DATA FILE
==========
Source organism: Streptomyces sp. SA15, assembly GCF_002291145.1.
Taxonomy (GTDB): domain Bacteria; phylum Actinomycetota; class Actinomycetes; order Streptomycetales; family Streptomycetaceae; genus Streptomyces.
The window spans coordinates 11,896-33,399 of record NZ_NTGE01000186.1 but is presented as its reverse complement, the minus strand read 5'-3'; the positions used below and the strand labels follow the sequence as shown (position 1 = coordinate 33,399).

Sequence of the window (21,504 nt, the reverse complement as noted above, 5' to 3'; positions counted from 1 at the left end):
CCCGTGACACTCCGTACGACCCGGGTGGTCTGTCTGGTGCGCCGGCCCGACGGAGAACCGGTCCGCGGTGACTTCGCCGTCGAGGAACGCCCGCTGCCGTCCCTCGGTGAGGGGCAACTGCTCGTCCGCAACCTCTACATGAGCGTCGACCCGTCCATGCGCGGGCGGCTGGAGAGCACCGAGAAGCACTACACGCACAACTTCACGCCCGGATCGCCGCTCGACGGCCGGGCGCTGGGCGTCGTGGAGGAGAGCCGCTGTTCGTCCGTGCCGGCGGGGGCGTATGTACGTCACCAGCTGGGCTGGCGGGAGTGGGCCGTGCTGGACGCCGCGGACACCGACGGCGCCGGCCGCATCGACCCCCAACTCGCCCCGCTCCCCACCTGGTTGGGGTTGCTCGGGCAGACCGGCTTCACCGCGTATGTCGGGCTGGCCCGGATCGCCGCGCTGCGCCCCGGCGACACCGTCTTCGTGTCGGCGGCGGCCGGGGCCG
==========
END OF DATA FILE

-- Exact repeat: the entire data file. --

Source organism: Streptomyces sp. SA15, assembly GCF_002291145.1.
Taxonomy (GTDB): domain Bacteria; phylum Actinomycetota; class Actinomycetes; order Streptomycetales; family Streptomycetaceae; genus Streptomyces.
The window spans coordinates 11,896-33,399 of record NZ_NTGE01000186.1 but is presented as its reverse complement, the minus strand read 5'-3'; the positions used below and the strand labels follow the sequence as shown (position 1 = coordinate 33,399).

Sequence of the window (21,504 nt, the reverse complement as noted above, 5' to 3'; positions counted from 1 at the left end):
CCCGTGACACTCCGTACGACCCGGGTGGTCTGTCTGGTGCGCCGGCCCGACGGAGAACCGGTCCGCGGTGACTTCGCCGTCGAGGAACGCCCGCTGCCGTCCCTCGGTGAGGGGCAACTGCTCGTCCGCAACCTCTACATGAGCGTCGACCCGTCCATGCGCGGGCGGCTGGAGAGCACCGAGAAGCACTACACGCACAACTTCACGCCCGGATCGCCGCTCGACGGCCGGGCGCTGGGCGTCGTGGAGGAGAGCCGCTGTTCGTCCGTGCCGGCGGGGGCGTATGTACGTCACCAGCTGGGCTGGCGGGAGTGGGCCGTGCTGGACGCCGCGGACACCGACGGCGCCGGCCGCATCGACCCCCAACTCGCCCCGCTCCCCACCTGGTTGGGGTTGCTCGGGCAGACCGGCTTCACCGCGTATGTCGGGCTGGCCCGGATCGCCGCGCTGCGCCCCGGCGACACCGTCTTCGTGTCGGCGGCGGCCGGGGCCG